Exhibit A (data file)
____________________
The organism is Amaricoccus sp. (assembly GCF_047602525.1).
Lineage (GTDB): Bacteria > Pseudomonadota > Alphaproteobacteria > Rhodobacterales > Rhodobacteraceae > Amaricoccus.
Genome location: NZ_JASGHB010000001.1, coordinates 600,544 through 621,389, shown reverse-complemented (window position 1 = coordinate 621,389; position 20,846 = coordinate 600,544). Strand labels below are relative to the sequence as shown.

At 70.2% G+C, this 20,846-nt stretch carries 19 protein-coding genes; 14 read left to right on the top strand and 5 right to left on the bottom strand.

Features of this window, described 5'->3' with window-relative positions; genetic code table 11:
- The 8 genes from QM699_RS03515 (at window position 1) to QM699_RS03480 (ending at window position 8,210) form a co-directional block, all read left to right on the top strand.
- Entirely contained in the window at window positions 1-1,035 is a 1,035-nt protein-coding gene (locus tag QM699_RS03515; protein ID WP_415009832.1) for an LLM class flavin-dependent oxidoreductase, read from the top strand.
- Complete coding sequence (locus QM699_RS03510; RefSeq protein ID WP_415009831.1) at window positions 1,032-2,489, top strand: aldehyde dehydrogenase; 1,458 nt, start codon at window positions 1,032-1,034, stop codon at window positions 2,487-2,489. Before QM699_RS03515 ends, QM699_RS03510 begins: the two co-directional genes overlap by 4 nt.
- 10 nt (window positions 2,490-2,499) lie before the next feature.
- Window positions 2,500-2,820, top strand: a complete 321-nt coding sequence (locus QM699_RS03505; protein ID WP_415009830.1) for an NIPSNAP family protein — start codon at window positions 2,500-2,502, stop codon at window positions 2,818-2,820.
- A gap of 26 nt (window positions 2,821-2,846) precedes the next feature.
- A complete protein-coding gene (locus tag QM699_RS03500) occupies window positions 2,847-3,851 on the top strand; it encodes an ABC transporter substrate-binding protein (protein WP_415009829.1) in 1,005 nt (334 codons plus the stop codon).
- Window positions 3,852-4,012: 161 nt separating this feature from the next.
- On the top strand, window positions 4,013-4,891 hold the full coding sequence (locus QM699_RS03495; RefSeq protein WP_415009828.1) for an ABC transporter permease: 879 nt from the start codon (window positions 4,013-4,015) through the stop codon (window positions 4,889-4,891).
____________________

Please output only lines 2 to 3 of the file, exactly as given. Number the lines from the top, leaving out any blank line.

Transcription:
Lineage (GTDB): Bacteria > Pseudomonadota > Alphaproteobacteria > Rhodobacterales > Rhodobacteraceae > Amaricoccus.
Genome location: NZ_JASGHB010000001.1, coordinates 600,544 through 621,389, shown reverse-complemented (window position 1 = coordinate 621,389; position 20,846 = coordinate 600,544). Strand labels below are relative to the sequence as shown.